Sudan: Young hip-hop artist detained in 12 days and beaten

20 April 2011


In February, a young Sudanese hip-hop artist, Ahmad, who asked to be identified only by his first name for security reasons, was detained for 12 days that included beatings by police, reported Alan Boswell for the American McClatchy Newspapers

He was arrested for taking part in a demonstration, and “it was just basically torture,” Ahmad recalled when he was interviewed a month later. “None of us could sleep on our backs” because of the beatings. He and other detainees also faced electrocution, lengthy verbal abuse and humiliation, and the police shaved his hair down the middle.

“In Sudan, the ‘Arab spring’ that’s shaken most other Arab countries feels like a grim wintry chill,” noted Alan Boswell in his article. “Protests have been dispersed quickly under the heavy hand of security forces. Scores of demonstrators and suspected ringleaders have been imprisoned. The movement has failed to garner broad popular support. (…)

Facebook and text messages? Compromised. Promoting a protest online? A good way to get everyone arrested. Cellphones are treated warily now, as are regular email and Internet forums. If activists chat online, they do it in camouflaged forums designed to fly under the radar. Facebook sites are still used to share pictures and video, but with much greater caution.”

Alan Boswell described how Ahmad and his friends attempt to organise a protest in the capital Khartoum on 21 March 2011. Their tactic of relaying the details by person, cell to cell, rather than promoting them online seemed to confuse more than it helped. “A bitterly disappointed Ahmad was one of fewer than 30 youths who made it to the final meet-up spot for a brief demonstration before scattering,” wrote Boswell.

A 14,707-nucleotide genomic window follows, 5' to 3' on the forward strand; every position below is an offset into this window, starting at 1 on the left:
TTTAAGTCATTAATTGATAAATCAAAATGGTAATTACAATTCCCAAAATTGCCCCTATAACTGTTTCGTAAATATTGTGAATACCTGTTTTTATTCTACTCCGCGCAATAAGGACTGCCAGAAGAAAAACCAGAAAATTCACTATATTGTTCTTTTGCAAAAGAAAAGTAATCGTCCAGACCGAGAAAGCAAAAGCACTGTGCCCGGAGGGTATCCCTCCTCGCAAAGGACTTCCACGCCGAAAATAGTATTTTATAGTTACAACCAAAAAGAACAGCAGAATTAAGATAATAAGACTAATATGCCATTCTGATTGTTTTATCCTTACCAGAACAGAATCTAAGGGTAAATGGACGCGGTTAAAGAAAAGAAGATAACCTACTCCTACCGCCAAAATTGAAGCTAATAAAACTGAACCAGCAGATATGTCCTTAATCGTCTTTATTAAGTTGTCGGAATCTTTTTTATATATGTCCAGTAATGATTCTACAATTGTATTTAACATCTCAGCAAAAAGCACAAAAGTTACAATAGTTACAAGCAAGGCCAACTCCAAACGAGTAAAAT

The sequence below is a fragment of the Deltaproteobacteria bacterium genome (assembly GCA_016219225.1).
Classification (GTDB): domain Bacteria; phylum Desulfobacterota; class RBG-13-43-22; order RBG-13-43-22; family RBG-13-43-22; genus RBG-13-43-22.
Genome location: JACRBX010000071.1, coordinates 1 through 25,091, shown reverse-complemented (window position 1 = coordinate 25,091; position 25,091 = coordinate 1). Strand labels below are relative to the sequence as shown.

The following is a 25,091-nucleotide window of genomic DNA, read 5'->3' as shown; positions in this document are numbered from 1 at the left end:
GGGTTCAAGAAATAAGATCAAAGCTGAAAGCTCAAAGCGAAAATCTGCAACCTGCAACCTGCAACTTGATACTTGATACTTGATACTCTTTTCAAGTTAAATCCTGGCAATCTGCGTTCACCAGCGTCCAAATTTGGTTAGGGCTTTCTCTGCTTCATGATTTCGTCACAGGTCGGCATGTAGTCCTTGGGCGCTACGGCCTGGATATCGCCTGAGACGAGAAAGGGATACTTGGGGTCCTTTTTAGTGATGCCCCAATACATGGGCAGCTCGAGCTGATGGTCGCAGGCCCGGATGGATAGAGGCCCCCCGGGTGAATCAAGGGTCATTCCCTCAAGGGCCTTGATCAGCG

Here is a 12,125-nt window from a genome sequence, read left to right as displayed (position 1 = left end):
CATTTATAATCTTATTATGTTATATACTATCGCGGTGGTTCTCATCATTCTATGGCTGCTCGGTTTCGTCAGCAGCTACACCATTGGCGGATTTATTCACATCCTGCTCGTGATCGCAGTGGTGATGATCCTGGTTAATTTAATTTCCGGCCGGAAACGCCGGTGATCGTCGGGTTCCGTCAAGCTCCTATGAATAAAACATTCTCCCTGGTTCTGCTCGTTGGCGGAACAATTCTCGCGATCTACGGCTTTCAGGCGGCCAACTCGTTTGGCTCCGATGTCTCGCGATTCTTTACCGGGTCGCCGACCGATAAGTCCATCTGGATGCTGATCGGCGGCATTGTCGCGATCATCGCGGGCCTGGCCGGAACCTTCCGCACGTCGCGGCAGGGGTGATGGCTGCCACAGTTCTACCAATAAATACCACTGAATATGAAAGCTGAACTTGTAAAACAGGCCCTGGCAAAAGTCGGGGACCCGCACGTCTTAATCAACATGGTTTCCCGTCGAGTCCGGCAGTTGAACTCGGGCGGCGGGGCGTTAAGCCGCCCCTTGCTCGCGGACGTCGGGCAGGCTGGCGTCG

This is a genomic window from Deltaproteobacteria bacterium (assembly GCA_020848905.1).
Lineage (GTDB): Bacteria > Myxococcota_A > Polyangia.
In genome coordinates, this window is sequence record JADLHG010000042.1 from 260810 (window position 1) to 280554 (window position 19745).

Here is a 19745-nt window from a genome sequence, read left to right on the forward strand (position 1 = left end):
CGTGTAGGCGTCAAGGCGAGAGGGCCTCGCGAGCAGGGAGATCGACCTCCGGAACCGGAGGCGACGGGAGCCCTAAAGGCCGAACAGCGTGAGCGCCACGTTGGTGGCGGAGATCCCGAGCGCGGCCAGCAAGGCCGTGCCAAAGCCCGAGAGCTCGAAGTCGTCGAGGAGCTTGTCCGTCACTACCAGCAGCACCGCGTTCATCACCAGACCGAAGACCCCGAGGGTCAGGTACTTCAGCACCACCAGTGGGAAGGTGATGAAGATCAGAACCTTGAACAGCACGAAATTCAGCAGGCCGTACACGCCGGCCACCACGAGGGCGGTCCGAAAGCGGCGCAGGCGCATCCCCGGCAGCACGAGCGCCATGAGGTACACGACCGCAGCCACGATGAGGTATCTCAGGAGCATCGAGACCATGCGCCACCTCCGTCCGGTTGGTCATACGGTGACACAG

Compilation album
According to him, the young artist hasn’t given up on the cause. He and other young musicians have released a politically charged compilation album — a rarity in Sudan’s tightly controlled society — and his live performances are filled with not-so-subtle anti-regime rhetoric.

Watching nearby tyrants teeter and fall, he said he was still confident that the tsunami of popular anger would hit Sudan’s shores eventually.

“The movement needs to organize itself first, and prepare for that day. Because that day is coming, certainly, and it has to come,” he said.



The Kansas City Star / McClatchy Newspapers – 7 April 2011:

‘Sudan’s government crushed protests by embracing Internet’

More information on this topic

Al Jazeera – 28 June 2011:

‘Why Not an #AfricanSpring?’

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